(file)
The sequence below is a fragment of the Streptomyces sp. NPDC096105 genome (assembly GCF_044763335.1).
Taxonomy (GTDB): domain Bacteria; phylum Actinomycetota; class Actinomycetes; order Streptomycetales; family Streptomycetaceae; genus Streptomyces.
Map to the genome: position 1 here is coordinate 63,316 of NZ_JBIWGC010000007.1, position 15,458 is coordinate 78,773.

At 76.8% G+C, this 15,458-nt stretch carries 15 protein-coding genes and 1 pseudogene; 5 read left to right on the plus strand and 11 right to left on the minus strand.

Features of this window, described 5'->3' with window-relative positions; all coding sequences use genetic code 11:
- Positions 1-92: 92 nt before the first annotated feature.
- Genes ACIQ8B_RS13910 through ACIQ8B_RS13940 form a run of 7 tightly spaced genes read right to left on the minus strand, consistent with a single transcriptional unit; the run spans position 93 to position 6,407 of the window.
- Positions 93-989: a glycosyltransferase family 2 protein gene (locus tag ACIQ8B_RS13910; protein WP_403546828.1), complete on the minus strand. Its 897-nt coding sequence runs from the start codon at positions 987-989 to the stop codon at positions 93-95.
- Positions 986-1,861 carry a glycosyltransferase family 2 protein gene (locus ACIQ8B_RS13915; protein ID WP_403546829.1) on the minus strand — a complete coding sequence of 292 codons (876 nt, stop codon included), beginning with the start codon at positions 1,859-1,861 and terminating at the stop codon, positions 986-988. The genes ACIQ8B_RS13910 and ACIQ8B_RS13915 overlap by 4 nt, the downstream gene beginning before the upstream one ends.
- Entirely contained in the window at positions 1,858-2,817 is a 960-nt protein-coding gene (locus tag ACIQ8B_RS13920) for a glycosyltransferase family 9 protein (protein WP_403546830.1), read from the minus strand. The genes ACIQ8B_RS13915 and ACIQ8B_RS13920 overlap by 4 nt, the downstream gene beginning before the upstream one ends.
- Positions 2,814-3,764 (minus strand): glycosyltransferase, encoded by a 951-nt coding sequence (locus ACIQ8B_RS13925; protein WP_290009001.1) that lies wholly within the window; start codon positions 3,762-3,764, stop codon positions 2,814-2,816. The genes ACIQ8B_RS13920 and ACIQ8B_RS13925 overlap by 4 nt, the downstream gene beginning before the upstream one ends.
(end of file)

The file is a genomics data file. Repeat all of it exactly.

The sequence below is a fragment of the Streptomyces sp. NPDC096105 genome (assembly GCF_044763335.1).
Taxonomy (GTDB): domain Bacteria; phylum Actinomycetota; class Actinomycetes; order Streptomycetales; family Streptomycetaceae; genus Streptomyces.
Map to the genome: position 1 here is coordinate 63,316 of NZ_JBIWGC010000007.1, position 15,458 is coordinate 78,773.

At 76.8% G+C, this 15,458-nt stretch carries 15 protein-coding genes and 1 pseudogene; 5 read left to right on the plus strand and 11 right to left on the minus strand.

Features of this window, described 5'->3' with window-relative positions; all coding sequences use genetic code 11:
- Positions 1-92: 92 nt before the first annotated feature.
- Genes ACIQ8B_RS13910 through ACIQ8B_RS13940 form a run of 7 tightly spaced genes read right to left on the minus strand, consistent with a single transcriptional unit; the run spans position 93 to position 6,407 of the window.
- Positions 93-989: a glycosyltransferase family 2 protein gene (locus tag ACIQ8B_RS13910; protein WP_403546828.1), complete on the minus strand. Its 897-nt coding sequence runs from the start codon at positions 987-989 to the stop codon at positions 93-95.
- Positions 986-1,861 carry a glycosyltransferase family 2 protein gene (locus ACIQ8B_RS13915; protein ID WP_403546829.1) on the minus strand — a complete coding sequence of 292 codons (876 nt, stop codon included), beginning with the start codon at positions 1,859-1,861 and terminating at the stop codon, positions 986-988. The genes ACIQ8B_RS13910 and ACIQ8B_RS13915 overlap by 4 nt, the downstream gene beginning before the upstream one ends.
- Entirely contained in the window at positions 1,858-2,817 is a 960-nt protein-coding gene (locus tag ACIQ8B_RS13920) for a glycosyltransferase family 9 protein (protein WP_403546830.1), read from the minus strand. The genes ACIQ8B_RS13915 and ACIQ8B_RS13920 overlap by 4 nt, the downstream gene beginning before the upstream one ends.
- Positions 2,814-3,764 (minus strand): glycosyltransferase, encoded by a 951-nt coding sequence (locus ACIQ8B_RS13925; protein WP_290009001.1) that lies wholly within the window; start codon positions 3,762-3,764, stop codon positions 2,814-2,816. The genes ACIQ8B_RS13920 and ACIQ8B_RS13925 overlap by 4 nt, the downstream gene beginning before the upstream one ends.